Explosive devices planted at Lo Wu MTR aimed at pressuring gov’t to close border

Bomb disposal officer Alick McWhirter briefs the media on the explosive devices found at Lo Wu MTR yesterday (left); a flaming object at Lo Wu MTR station (right). Screengrabs via Facebook/HKPF.
Bomb disposal officer Alick McWhirter briefs the media on the explosive devices found at Lo Wu MTR yesterday (left); a flaming object at Lo Wu MTR station (right). Screengrabs via Facebook/HKPF.

Police confirmed last night that two homemade bombs were found on a train at the Lo Wu MTR station on Sunday afternoon, with one of them partially detonated and the other defused by officers on the scene.

The force characterized the incident part of an ongoing bombing campaign — seemingly aimed at pressuring the government to completely shut the border with China amid swirling fears of the Wuhan coronavirus — and said the city was “a big step towards terrorism” by radical individuals.

Services between Lo Wu MTR station, which links a major border checkpoint to the rest of Hong Kong, and other stations on the East Rail Line were temporarily suspended until around 9pm.

A cleaner discovered a plastic bag hidden underneath the seat of a train that had stopped at Lo Wu station around 3pm, the police said.

When a colleague of the cleaner examined the bag and found wires stuffed inside, they reported it to the police.

Francis Po, Superintendent from the Organized Crime and Triad Bureau, said the train platform was cordoned off and officers from the Explosive Ordinance Disposal Bureau were called to the scene when a loud bang was heard at about 3:50pm.

One of the bombs was seen billowing out smoke after catching fire, he said.

Alick McWhirter, a senior bomb disposal officer, said the bombs were “viable” devices.

“One of the bombs partially functioned,” McWhirter said.

“When we have seen this happen around the world, with multiple devices being placed on a train, it has been referred to as an act of terror, of terrorism,” he added.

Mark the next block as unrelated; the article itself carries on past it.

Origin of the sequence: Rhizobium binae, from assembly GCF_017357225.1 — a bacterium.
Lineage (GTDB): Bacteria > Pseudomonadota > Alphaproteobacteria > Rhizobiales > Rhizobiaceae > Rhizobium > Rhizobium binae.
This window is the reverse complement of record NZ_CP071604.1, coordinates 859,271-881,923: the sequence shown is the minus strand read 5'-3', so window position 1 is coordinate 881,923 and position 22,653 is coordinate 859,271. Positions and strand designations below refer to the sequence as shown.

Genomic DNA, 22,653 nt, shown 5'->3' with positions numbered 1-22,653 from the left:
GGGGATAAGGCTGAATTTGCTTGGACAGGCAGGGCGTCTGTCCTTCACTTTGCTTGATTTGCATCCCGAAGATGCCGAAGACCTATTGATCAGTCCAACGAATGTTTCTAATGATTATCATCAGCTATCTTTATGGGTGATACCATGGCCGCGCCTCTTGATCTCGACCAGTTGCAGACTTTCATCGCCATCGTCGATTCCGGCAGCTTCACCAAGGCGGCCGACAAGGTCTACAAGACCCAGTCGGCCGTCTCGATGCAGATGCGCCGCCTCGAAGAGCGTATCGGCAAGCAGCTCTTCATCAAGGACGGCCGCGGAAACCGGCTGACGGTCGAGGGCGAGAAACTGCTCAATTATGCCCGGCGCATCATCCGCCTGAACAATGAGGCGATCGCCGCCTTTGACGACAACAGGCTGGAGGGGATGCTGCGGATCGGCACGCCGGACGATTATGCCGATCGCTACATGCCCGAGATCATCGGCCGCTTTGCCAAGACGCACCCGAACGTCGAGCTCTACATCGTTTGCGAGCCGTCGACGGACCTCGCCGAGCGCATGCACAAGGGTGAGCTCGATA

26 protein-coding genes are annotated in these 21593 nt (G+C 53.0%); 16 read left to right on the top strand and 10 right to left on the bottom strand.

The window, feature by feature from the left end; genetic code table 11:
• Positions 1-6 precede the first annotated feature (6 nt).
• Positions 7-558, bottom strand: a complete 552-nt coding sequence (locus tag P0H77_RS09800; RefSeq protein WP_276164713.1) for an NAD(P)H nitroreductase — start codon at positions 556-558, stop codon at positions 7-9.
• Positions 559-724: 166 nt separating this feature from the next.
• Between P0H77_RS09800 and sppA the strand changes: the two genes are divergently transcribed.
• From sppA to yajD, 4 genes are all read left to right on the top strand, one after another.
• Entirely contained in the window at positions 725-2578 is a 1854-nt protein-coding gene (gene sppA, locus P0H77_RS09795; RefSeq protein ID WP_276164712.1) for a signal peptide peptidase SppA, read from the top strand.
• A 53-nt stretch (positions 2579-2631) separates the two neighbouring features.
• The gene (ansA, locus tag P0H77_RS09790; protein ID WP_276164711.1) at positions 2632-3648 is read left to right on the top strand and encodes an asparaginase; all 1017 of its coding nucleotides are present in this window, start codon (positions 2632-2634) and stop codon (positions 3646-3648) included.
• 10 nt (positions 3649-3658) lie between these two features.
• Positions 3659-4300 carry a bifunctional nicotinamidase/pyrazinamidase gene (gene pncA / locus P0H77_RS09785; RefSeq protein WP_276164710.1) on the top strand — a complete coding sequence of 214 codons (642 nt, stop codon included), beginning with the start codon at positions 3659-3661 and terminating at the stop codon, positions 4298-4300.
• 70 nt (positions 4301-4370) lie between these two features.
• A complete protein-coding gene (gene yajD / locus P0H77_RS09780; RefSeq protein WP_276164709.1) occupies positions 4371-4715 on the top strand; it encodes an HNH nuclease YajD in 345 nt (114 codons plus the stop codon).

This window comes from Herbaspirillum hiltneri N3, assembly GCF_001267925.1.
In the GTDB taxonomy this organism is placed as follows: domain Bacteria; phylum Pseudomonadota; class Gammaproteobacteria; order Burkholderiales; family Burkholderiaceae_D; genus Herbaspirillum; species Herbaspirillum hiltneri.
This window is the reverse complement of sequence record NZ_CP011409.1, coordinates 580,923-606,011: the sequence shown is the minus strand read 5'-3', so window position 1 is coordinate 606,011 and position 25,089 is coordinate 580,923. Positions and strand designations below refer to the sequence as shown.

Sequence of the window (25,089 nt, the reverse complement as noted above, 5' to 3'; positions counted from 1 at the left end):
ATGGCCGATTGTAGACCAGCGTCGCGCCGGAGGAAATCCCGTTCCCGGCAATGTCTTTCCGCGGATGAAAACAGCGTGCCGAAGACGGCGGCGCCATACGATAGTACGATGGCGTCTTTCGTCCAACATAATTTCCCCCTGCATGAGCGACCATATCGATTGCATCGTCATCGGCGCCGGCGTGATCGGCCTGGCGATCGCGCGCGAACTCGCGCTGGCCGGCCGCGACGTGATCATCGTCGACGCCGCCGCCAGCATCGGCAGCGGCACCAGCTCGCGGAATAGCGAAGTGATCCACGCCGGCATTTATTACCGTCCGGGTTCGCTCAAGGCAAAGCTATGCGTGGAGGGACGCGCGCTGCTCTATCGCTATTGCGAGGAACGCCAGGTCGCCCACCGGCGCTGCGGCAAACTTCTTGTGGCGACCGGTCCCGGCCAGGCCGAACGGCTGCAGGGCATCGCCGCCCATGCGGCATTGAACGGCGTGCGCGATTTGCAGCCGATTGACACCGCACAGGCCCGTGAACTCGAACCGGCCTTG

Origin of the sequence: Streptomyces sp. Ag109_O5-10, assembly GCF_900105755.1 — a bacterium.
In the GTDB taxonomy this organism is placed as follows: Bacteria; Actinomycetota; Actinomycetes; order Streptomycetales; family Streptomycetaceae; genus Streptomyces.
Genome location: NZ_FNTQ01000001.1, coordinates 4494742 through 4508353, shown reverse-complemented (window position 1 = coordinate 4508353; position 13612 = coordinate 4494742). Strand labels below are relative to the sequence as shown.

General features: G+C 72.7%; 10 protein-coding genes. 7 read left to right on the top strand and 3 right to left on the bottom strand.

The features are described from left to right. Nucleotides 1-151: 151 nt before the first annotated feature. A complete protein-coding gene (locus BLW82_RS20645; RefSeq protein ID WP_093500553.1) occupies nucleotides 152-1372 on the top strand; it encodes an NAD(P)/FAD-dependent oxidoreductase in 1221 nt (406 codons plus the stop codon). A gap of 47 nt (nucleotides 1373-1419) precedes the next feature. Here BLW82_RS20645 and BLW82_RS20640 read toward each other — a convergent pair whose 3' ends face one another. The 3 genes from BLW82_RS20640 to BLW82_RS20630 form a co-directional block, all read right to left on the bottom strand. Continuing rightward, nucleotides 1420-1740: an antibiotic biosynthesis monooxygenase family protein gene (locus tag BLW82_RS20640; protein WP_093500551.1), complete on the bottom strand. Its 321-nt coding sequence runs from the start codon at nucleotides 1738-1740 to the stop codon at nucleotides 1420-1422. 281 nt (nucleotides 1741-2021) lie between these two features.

“Today, in Hong Kong, fortunately, the attack was resolved with no casualties.”

Po noted that this was the fourth in a series of incidents involving homemade explosive devices in recent weeks, and added that someone posted a message on Telegram claiming responsibility for the incident.

“The case is serious. You can imagine if it exploded in a concealed, running train. People might get hurt, the smoke also could cause serious harm to a lot of people,” Po said.

Police said the Telegram user had expressed resentment at the SAR government’s refusal to entirely close the border to stem the spread of the potentially fatal coronavirus.

The user also threatened visitors from the mainland, saying they should consider their personal safety when traveling to Hong Kong, and that “placing bombs was easy” no matter how good police deployment was.

The explosives represent the most extreme form of direct action aimed at pressuring the government to full close the border.

On January 29, a flaming item was thrown on the East Rail Line tracks near University MTR station by protesters, disrupting service to the border. Other items such as a dumpster and bicycle were also found on the tracks near Fanling and Sheung Shui stations.

Today, thousands of medical staff began a planned five-day strike also intended to force the government to close the border.

Authorities have already shut several border crossings, including the high-speed rail link to the mainland, and reduced the number of vessels entering Kong Kong from the mainland by sea and air.

Chief Executive Carrie Lam has defended the decision not to fully close the remaining checkpoints, saying it could affect the travel of Hongkongers and that such measures were not in line with current WHO recommendations. Amid the reduced crossings, the share of mainlanders entering Hong Kong has fallen to less than 10 percent of total arrivals.

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